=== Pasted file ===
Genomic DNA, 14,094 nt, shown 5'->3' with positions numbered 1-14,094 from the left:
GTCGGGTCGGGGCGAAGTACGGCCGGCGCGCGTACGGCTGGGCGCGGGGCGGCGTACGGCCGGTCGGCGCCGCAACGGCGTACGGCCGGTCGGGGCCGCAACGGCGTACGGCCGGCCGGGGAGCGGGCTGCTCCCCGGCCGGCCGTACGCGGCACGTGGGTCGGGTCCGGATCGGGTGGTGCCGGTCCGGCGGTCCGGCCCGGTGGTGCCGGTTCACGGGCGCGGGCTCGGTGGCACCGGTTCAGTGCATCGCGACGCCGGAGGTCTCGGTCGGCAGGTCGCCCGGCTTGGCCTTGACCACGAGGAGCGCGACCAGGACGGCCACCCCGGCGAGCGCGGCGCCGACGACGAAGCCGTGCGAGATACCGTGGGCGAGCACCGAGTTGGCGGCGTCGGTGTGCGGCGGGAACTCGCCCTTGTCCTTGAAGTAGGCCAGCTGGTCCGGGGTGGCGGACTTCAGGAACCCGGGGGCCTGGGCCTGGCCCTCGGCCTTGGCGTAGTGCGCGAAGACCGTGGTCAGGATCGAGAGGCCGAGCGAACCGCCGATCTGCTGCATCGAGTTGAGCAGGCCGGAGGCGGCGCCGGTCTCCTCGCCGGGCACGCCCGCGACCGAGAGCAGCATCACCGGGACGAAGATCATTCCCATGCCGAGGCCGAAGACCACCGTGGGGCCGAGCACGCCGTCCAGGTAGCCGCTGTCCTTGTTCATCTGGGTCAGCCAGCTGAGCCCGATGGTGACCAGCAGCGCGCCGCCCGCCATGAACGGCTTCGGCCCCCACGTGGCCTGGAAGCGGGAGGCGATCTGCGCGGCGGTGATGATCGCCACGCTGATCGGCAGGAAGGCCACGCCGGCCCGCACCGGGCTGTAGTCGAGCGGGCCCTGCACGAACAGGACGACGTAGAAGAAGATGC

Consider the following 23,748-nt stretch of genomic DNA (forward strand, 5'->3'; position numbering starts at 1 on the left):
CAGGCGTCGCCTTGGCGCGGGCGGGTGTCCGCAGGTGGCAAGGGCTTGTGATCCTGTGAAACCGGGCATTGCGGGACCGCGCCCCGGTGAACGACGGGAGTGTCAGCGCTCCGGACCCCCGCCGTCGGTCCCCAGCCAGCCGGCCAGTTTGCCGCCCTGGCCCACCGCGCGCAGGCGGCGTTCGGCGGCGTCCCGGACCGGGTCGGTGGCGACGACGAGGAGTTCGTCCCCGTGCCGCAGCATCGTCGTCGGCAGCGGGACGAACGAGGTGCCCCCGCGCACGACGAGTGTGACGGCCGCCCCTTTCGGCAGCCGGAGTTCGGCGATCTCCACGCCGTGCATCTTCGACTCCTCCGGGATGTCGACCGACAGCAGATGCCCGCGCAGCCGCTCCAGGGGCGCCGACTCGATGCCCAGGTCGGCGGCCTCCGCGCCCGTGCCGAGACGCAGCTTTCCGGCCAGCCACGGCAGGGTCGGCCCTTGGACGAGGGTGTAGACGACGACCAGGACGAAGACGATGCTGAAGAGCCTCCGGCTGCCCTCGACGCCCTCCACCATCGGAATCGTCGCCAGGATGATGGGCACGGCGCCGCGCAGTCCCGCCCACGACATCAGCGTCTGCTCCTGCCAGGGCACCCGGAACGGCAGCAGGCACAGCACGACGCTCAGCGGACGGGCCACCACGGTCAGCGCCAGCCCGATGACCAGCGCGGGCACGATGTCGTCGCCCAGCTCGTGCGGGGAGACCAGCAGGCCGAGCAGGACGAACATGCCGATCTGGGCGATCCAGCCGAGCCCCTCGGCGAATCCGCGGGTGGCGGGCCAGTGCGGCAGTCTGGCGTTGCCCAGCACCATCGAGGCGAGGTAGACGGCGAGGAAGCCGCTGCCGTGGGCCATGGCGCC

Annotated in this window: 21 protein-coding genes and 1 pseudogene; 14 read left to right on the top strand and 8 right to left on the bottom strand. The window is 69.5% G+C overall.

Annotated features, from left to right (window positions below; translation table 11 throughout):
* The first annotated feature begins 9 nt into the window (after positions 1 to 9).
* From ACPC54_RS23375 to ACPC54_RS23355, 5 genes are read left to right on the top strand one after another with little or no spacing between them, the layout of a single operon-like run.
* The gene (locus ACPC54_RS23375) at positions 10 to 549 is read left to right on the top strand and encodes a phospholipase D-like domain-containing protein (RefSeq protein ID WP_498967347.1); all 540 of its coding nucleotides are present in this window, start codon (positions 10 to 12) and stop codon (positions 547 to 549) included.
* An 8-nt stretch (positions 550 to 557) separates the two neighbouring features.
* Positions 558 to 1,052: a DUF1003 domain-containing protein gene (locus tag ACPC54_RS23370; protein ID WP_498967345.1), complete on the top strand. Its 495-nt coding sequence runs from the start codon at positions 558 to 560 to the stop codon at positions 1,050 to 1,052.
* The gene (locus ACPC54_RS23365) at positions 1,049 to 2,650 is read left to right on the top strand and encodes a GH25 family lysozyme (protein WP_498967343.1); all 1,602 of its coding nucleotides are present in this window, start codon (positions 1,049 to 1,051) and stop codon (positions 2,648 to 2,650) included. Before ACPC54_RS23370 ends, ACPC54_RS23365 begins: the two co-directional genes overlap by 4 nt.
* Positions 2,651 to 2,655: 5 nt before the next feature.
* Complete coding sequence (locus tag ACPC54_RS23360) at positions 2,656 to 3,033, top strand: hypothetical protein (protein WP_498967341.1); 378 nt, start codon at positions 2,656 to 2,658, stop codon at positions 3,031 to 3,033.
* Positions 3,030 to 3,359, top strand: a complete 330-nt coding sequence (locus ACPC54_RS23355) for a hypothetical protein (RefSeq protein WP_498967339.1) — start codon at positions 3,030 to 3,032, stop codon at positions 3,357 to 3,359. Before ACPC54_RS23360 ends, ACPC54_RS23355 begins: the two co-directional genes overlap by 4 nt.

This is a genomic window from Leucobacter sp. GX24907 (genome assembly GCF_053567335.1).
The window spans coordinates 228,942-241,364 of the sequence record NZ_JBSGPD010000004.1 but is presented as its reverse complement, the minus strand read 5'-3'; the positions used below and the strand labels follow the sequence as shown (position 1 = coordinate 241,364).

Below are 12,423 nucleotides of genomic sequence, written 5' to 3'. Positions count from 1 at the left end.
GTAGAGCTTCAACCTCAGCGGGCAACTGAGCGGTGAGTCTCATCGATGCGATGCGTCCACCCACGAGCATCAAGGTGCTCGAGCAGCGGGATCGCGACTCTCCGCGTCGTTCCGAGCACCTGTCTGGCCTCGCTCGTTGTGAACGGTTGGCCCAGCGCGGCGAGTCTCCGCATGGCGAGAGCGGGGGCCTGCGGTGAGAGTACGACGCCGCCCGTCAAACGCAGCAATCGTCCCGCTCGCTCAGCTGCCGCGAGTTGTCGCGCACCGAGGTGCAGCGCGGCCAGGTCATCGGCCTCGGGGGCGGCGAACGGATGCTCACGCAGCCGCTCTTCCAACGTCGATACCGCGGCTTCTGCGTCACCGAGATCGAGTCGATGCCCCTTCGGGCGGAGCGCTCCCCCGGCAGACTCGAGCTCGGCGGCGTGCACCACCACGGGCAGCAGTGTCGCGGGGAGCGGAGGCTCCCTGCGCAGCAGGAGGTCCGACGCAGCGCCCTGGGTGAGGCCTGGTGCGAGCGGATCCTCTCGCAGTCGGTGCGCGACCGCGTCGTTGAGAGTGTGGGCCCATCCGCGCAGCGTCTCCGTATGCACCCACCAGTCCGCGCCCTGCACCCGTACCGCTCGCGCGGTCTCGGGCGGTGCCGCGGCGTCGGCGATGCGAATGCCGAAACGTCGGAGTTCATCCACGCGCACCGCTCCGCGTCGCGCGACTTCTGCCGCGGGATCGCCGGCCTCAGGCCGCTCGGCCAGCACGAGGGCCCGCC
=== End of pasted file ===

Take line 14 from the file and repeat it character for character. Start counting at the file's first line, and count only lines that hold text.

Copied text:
* Complete coding sequence (locus tag ACPC54_RS23360) at positions 2,656 to 3,033, top strand: hypothetical protein (protein WP_498967341.1); 378 nt, start codon at positions 2,656 to 2,658, stop codon at positions 3,031 to 3,033.